The Schengen Treaty was signed between five countries that are members of the European Economic Community (France, West Germany, Belgium, the Netherlands and Luxembourg) in the Schengen town of Luxembourg in 1985 to completely eliminate police and customs controls at border crossings.
In 1990, a new process began with the adoption of the convention for the implementation of this agreement. Although the provisions of the treaty were separate from European Union law until 1997, they were incorporated into community law by the Treaty of Amsterdam made on that date.
The free movement of persons under the agreement is a fundamental right guaranteed to EU citizens. Every EU citizen has the right to travel, work and live in any EU country without special formalities. The Schengen cooperation aimed to create a more libertarian structure by enabling citizens to cross internal borders without being subjected to border controls.
The unrestricted Schengen zone grants free movement rights to more than 400 million EU citizens and many non-EU citizens who are legally on EU territory, businessmen, tourists or other persons.
Conditions for Joining The Schengen Area
Joining the Schengen area is not just a political decision. Countries must also meet the requirements of the preconditions. These prerequisites are:
- To co-operate on behalf of other Schengen countries in controlling borders and issuing uniform Schengen visas
- Cooperate with law enforcement agencies of other Schengen states to ensure high levels of security after border controls between Schengen countries are lifted,
- Inclusion in the Schengen Information System (SIS) to enforce Schengen rules such as land, sea and air borders (airports) controls, visa issuance, police co-operation and protection of personal data,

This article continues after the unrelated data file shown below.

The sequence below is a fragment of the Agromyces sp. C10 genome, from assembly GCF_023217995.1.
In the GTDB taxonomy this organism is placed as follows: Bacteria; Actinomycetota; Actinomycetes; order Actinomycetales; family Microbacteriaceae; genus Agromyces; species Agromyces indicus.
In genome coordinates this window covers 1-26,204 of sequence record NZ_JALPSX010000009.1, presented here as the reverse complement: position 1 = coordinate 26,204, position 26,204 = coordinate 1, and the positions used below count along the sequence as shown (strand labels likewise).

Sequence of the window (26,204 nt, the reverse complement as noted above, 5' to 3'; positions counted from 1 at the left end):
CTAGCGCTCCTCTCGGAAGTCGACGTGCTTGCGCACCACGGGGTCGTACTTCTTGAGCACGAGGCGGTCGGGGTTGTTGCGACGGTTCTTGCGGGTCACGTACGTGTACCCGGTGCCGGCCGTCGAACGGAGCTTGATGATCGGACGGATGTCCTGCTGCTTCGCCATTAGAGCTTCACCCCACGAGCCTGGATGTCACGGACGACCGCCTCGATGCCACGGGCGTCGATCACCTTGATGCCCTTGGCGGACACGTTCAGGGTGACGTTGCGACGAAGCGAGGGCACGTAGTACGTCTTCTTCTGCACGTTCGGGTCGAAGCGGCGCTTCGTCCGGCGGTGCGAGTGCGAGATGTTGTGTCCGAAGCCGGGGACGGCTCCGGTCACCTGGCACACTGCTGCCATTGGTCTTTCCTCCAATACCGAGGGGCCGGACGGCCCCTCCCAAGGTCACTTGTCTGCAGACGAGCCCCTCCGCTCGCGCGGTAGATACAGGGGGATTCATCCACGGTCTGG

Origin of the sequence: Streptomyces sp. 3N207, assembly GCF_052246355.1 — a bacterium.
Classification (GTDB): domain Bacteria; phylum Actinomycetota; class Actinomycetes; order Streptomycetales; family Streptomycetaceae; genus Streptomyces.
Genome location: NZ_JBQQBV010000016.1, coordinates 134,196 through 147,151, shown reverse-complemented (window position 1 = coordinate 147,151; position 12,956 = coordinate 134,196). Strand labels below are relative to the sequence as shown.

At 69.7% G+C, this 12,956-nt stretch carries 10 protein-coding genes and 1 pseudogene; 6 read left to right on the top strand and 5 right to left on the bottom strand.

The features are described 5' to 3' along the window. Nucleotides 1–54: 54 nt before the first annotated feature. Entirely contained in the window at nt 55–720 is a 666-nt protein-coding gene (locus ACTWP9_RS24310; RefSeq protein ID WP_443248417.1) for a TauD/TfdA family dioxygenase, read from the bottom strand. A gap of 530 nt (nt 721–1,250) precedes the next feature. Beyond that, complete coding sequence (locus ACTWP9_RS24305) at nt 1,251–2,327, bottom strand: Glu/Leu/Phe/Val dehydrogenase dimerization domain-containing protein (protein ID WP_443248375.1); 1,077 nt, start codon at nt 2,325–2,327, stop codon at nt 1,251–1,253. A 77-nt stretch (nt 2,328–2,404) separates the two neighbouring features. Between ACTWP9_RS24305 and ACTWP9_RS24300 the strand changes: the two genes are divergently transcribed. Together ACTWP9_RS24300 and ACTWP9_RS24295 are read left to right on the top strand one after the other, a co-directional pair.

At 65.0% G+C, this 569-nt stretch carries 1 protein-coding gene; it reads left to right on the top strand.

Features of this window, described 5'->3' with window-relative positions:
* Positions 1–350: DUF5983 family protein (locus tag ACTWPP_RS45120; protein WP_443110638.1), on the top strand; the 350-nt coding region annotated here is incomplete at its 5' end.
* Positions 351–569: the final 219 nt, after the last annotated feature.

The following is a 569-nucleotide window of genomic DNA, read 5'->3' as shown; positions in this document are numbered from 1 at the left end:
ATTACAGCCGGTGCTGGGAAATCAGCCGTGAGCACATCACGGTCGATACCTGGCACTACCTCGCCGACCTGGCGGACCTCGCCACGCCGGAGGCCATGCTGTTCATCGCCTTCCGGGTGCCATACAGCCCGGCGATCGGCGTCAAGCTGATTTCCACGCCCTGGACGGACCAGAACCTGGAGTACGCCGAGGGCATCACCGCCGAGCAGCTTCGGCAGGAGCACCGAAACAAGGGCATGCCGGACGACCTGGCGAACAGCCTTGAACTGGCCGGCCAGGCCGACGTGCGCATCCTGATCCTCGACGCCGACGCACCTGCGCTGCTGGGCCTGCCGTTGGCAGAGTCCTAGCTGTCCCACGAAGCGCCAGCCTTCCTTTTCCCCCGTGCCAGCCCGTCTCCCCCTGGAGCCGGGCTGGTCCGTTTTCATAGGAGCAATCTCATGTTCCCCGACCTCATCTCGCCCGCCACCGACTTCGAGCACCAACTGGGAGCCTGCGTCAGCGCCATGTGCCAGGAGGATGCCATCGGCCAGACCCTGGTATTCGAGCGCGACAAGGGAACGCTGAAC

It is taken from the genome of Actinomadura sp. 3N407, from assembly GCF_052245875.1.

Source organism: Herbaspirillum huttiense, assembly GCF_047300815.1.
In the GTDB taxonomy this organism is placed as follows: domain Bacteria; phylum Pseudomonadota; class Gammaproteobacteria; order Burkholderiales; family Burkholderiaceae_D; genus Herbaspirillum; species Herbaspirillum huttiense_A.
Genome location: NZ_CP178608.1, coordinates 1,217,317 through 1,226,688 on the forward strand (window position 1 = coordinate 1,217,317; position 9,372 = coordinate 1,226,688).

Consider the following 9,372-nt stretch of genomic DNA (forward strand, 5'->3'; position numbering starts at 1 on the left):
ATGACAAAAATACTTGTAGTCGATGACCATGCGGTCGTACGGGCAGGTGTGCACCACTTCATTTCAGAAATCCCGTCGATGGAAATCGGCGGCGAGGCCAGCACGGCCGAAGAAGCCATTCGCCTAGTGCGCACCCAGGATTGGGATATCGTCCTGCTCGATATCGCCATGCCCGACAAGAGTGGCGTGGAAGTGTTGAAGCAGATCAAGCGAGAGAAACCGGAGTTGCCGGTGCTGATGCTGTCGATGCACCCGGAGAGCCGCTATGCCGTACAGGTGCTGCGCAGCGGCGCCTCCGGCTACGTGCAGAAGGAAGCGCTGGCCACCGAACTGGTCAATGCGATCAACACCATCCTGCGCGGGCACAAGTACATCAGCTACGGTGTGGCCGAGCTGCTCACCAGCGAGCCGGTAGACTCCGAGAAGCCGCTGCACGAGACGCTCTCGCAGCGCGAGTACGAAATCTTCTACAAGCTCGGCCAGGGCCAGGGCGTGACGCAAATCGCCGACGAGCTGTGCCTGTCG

- To be involved in the process of “Schengen evaluation” before joining the Schengen area and periodically to ensure proper implementation of the legislation.
Common Visa Policy
With a short-term visa issued by one of the Schengen states, you can travel for up to 90 days in 26 Schengen countries in any 180 days. Visas for visits exceeding this period are subject to national procedures.
VIS visa Information System
Along with emerging technology, large-scale IT systems have been developed to collect, process and share information on EU, border management. The visa Information System, which supports the implementation of the common EU visa policy, is one of these tools.
The visa Information System (VIS) consists of a central IT system and a communication infrastructure connecting this central system to national systems, providing data exchange for visa information between Schengen states.
This system connects consulates in non-EU countries and all external border crossing points of Schengen states. It processes data and decisions on short-term visa applications for visiting or crossing the Schengen area. The system can implement biometric matching for fingerprint identification and verification purposes.